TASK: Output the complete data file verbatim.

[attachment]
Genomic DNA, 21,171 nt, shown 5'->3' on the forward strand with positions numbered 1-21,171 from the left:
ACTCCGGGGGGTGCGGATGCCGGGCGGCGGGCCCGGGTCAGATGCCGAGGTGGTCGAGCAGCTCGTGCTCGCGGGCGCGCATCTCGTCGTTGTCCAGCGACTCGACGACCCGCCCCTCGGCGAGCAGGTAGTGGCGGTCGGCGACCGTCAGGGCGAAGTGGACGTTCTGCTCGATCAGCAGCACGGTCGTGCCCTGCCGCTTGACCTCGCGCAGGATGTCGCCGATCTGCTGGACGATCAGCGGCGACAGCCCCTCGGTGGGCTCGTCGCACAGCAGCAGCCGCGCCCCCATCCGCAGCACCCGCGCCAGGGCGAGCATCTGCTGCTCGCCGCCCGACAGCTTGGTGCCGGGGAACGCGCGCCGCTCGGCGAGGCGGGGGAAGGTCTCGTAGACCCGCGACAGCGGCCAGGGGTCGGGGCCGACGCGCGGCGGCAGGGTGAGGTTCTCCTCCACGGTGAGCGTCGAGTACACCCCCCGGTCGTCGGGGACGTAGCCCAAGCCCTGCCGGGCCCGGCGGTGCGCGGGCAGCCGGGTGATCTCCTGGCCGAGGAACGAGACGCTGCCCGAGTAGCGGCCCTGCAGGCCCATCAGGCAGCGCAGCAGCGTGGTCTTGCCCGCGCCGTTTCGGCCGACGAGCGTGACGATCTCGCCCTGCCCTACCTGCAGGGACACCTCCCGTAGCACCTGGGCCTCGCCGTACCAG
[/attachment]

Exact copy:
Genomic DNA, 21,171 nt, shown 5'->3' on the forward strand with positions numbered 1-21,171 from the left:
ACTCCGGGGGGTGCGGATGCCGGGCGGCGGGCCCGGGTCAGATGCCGAGGTGGTCGAGCAGCTCGTGCTCGCGGGCGCGCATCTCGTCGTTGTCCAGCGACTCGACGACCCGCCCCTCGGCGAGCAGGTAGTGGCGGTCGGCGACCGTCAGGGCGAAGTGGACGTTCTGCTCGATCAGCAGCACGGTCGTGCCCTGCCGCTTGACCTCGCGCAGGATGTCGCCGATCTGCTGGACGATCAGCGGCGACAGCCCCTCGGTGGGCTCGTCGCACAGCAGCAGCCGCGCCCCCATCCGCAGCACCCGCGCCAGGGCGAGCATCTGCTGCTCGCCGCCCGACAGCTTGGTGCCGGGGAACGCGCGCCGCTCGGCGAGGCGGGGGAAGGTCTCGTAGACCCGCGACAGCGGCCAGGGGTCGGGGCCGACGCGCGGCGGCAGGGTGAGGTTCTCCTCCACGGTGAGCGTCGAGTACACCCCCCGGTCGTCGGGGACGTAGCCCAAGCCCTGCCGGGCCCGGCGGTGCGCGGGCAGCCGGGTGATCTCCTGGCCGAGGAACGAGACGCTGCCCGAGTAGCGGCCCTGCAGGCCCATCAGGCAGCGCAGCAGCGTGGTCTTGCCCGCGCCGTTTCGGCCGACGAGCGTGACGATCTCGCCCTGCCCTACCTGCAGGGACACCTCCCGTAGCACCTGGGCCTCGCCGTACCAG